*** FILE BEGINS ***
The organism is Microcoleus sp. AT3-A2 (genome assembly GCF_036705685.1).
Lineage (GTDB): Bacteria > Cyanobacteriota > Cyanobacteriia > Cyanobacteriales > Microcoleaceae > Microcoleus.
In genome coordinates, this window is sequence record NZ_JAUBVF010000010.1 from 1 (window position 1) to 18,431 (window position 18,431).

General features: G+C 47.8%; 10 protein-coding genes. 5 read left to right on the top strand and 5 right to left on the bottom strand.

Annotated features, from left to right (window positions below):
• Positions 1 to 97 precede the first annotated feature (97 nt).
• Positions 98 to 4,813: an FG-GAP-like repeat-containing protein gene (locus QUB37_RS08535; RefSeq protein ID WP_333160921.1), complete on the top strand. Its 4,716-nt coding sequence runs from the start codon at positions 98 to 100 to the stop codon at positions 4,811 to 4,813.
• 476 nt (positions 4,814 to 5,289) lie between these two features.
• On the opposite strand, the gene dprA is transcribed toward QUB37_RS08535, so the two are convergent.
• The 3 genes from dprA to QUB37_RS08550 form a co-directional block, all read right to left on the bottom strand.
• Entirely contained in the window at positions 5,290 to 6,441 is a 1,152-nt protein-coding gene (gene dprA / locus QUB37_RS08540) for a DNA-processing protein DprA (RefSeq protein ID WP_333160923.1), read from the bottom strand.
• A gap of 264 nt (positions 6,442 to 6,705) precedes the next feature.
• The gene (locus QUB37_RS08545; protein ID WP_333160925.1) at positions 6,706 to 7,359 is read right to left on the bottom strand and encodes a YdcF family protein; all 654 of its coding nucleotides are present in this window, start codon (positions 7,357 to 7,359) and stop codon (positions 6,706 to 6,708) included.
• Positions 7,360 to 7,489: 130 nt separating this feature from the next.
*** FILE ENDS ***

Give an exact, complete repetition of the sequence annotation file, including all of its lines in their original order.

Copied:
The organism is Microcoleus sp. AT3-A2 (genome assembly GCF_036705685.1).
Lineage (GTDB): Bacteria > Cyanobacteriota > Cyanobacteriia > Cyanobacteriales > Microcoleaceae > Microcoleus.
In genome coordinates, this window is sequence record NZ_JAUBVF010000010.1 from 1 (window position 1) to 18,431 (window position 18,431).

General features: G+C 47.8%; 10 protein-coding genes. 5 read left to right on the top strand and 5 right to left on the bottom strand.

Annotated features, from left to right (window positions below):
• Positions 1 to 97 precede the first annotated feature (97 nt).
• Positions 98 to 4,813: an FG-GAP-like repeat-containing protein gene (locus QUB37_RS08535; RefSeq protein ID WP_333160921.1), complete on the top strand. Its 4,716-nt coding sequence runs from the start codon at positions 98 to 100 to the stop codon at positions 4,811 to 4,813.
• 476 nt (positions 4,814 to 5,289) lie between these two features.
• On the opposite strand, the gene dprA is transcribed toward QUB37_RS08535, so the two are convergent.
• The 3 genes from dprA to QUB37_RS08550 form a co-directional block, all read right to left on the bottom strand.
• Entirely contained in the window at positions 5,290 to 6,441 is a 1,152-nt protein-coding gene (gene dprA / locus QUB37_RS08540) for a DNA-processing protein DprA (RefSeq protein ID WP_333160923.1), read from the bottom strand.
• A gap of 264 nt (positions 6,442 to 6,705) precedes the next feature.
• The gene (locus QUB37_RS08545; protein ID WP_333160925.1) at positions 6,706 to 7,359 is read right to left on the bottom strand and encodes a YdcF family protein; all 654 of its coding nucleotides are present in this window, start codon (positions 7,357 to 7,359) and stop codon (positions 6,706 to 6,708) included.
• Positions 7,360 to 7,489: 130 nt separating this feature from the next.